Two schools in the Grampians area and two in the Wimmera have been included in a multi-million dollar grant from the Victorian Department of Education.
Pomonal Primary School principal Belinda Wethers said the outside school care grant would make a massive difference for their school and families.
"All of our families are working families and they find it really challenging to manage work and life commitments when they didn't have after school care," Ms Wethers said.
"It really enables them to focus on their careers and their children's educations."
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The program will also provide activities at Pomonal Primary school for the outside care.
"We are aiming to hold an art day, a cooking day, sport day. This way the children can gain skills while also being cared for," she said.
"We have a parent who volunteers for cultural activities with this grant we will be able to employ her to provide more cultural understanding."
Ms Wethers said parents were "crying out" for longer outside school care when the school surveyed their students and families.
"One hundred percent of the surveys collected indicated parents would use the services a minimum of three days a week," she said.
"This grant means we can fund a much-needed program.
"In the future it might encourage parents to consider our school because it provides this service."
The other local schools included in the grant were Concongella Primary School, Murtoa College, and Rupanyup Primary School.
Rupanyup Primary School school council president Drew Gellatly said the grant would significantly help the Rupanyup school and broader community.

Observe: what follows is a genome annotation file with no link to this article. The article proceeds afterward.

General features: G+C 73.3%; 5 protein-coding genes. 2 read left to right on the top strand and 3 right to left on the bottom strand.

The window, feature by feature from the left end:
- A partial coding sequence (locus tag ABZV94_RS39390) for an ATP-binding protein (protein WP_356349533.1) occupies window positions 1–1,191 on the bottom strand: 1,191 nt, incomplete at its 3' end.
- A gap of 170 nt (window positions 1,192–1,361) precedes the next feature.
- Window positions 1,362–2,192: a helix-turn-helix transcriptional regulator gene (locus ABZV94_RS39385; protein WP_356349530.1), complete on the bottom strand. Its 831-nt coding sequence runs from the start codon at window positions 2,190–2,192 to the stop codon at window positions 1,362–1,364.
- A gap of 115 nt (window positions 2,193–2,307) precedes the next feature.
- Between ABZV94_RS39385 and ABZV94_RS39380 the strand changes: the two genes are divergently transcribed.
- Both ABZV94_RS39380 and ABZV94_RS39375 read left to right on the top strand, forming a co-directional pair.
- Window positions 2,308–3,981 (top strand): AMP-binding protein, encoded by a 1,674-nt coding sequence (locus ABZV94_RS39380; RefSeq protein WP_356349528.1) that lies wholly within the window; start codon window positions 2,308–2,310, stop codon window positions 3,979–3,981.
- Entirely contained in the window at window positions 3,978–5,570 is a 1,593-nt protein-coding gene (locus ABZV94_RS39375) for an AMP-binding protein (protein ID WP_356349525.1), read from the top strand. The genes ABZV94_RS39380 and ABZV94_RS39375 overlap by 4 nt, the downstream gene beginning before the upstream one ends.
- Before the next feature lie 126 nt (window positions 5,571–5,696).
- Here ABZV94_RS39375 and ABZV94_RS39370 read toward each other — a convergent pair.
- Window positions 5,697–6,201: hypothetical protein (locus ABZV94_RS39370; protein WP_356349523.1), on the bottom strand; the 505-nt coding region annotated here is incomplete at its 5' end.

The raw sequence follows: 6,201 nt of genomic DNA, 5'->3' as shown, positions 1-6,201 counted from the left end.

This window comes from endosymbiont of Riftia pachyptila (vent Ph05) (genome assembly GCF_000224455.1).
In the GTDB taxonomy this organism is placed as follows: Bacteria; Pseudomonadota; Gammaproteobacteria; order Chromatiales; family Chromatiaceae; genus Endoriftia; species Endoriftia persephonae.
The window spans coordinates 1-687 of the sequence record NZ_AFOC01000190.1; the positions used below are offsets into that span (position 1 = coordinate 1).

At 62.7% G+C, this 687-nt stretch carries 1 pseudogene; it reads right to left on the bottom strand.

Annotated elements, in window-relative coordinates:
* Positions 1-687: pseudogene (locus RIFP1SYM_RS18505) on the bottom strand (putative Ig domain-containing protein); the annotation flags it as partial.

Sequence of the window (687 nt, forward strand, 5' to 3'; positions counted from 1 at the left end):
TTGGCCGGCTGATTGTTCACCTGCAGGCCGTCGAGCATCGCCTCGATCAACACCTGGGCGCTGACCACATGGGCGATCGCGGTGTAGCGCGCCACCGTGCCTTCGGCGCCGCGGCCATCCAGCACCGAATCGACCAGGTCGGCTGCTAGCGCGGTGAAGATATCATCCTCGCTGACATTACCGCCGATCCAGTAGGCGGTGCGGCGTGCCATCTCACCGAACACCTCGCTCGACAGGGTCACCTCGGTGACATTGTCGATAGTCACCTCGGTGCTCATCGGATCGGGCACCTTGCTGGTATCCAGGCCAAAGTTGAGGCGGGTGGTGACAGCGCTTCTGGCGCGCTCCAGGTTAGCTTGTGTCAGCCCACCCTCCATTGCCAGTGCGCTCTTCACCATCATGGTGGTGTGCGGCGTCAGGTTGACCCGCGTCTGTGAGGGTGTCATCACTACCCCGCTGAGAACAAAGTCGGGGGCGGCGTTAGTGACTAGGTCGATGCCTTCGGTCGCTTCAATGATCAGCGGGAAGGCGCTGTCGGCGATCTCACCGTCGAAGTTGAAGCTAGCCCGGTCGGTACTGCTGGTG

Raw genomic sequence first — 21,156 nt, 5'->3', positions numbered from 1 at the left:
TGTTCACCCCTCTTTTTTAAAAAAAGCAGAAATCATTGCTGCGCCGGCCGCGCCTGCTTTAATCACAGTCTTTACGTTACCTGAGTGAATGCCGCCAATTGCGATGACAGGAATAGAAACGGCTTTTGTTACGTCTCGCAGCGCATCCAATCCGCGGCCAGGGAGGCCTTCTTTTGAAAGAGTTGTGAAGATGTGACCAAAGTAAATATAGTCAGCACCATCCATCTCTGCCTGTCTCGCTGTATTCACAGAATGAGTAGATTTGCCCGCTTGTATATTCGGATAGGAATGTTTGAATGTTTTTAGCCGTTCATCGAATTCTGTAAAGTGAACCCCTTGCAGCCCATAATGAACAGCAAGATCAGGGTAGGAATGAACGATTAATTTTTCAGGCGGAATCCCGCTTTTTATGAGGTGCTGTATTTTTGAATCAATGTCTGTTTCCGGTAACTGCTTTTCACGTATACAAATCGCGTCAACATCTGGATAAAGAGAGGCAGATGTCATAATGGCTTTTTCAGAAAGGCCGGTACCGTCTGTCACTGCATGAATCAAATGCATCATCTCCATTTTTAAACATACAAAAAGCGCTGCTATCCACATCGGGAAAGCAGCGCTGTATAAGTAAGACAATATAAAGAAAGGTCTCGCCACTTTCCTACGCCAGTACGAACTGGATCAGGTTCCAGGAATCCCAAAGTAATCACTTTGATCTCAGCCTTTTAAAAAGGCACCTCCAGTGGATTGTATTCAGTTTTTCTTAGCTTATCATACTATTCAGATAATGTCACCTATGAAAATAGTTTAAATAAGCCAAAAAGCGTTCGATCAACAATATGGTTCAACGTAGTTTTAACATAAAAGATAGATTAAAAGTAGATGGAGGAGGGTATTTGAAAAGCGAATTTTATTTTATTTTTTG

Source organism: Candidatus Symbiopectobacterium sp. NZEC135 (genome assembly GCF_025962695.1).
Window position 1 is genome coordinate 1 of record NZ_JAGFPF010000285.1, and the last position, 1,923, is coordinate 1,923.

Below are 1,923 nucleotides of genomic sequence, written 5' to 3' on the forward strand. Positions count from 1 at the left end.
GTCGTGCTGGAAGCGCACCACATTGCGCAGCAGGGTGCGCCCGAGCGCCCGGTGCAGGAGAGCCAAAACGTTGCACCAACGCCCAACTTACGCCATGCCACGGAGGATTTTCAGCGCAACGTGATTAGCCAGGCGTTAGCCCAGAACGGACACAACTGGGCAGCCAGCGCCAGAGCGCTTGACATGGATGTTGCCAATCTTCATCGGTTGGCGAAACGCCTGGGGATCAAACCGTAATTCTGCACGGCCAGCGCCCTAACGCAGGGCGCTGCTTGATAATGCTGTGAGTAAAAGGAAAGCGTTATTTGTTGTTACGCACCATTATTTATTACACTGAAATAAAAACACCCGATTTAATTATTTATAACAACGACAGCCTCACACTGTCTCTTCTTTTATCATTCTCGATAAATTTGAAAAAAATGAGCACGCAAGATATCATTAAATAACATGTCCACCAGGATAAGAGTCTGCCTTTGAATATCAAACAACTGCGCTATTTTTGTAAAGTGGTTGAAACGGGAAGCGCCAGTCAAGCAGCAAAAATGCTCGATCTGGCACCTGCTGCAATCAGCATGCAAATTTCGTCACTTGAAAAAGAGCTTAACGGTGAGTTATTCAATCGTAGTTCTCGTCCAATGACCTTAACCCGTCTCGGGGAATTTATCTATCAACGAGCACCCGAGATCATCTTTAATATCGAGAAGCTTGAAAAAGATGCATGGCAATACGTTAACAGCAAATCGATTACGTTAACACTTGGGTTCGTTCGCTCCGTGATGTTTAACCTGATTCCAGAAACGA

"We've had dwindling numbers over the last couple of years and it's hard to attract new families to the town and the school," he said.
"It's been a real issue in small communities.
"Hopefully this will help retain some of the students we do have and attract families to the school and the community."
Rupanyup Primary School also hope to employ an outside school carer.
Mr Gellatly said 18 families have already put their hand up to use the service.
"It's been identified in the town as an urgent issue.
"Local business operators need care for their children so they can run their businesses. There are also migrants in town who have visas which stipulate both parents need to work.
"If we were in metropolitan areas this would be seen as a basic service."
Mr Gellatly said it would be a boost to the small country town.
"There is a huge flow-on effect for the community.
"If there is no care, we can't attract new families, and school and community group numbers dwindle."
These schools will receive up to $75,000 per year over the next four years for their outside school hours care service.
The funding will help establish new services and provide support for costs including resources or equipment, setup and administration, facility upgrades, small service viability and transport.
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